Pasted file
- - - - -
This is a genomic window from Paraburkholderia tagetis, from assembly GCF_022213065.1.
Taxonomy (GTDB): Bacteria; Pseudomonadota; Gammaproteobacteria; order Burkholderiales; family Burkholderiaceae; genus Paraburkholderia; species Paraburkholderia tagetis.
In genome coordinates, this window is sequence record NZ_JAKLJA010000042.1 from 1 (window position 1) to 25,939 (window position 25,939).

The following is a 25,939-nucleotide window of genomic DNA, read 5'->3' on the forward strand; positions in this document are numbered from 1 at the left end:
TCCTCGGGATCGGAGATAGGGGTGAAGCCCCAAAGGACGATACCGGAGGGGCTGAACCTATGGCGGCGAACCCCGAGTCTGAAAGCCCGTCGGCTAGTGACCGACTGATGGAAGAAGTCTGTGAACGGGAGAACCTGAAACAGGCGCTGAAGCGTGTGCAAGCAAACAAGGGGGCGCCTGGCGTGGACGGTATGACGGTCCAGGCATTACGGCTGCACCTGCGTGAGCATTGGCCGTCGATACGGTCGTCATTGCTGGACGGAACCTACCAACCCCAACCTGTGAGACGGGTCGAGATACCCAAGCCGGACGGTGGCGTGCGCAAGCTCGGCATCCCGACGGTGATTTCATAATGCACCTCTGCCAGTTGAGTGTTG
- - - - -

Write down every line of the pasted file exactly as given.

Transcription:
This is a genomic window from Paraburkholderia tagetis, from assembly GCF_022213065.1.
Taxonomy (GTDB): Bacteria; Pseudomonadota; Gammaproteobacteria; order Burkholderiales; family Burkholderiaceae; genus Paraburkholderia; species Paraburkholderia tagetis.
In genome coordinates, this window is sequence record NZ_JAKLJA010000042.1 from 1 (window position 1) to 25,939 (window position 25,939).

The following is a 25,939-nucleotide window of genomic DNA, read 5'->3' on the forward strand; positions in this document are numbered from 1 at the left end:
TCCTCGGGATCGGAGATAGGGGTGAAGCCCCAAAGGACGATACCGGAGGGGCTGAACCTATGGCGGCGAACCCCGAGTCTGAAAGCCCGTCGGCTAGTGACCGACTGATGGAAGAAGTCTGTGAACGGGAGAACCTGAAACAGGCGCTGAAGCGTGTGCAAGCAAACAAGGGGGCGCCTGGCGTGGACGGTATGACGGTCCAGGCATTACGGCTGCACCTGCGTGAGCATTGGCCGTCGATACGGTCGTCATTGCTGGACGGAACCTACCAACCCCAACCTGTGAGACGGGTCGAGATACCCAAGCCGGACGGTGGCGTGCGCAAGCTCGGCATCCCGACGGTGATTTCATAATGCACCTCTGCCAGTTGAGTGTTG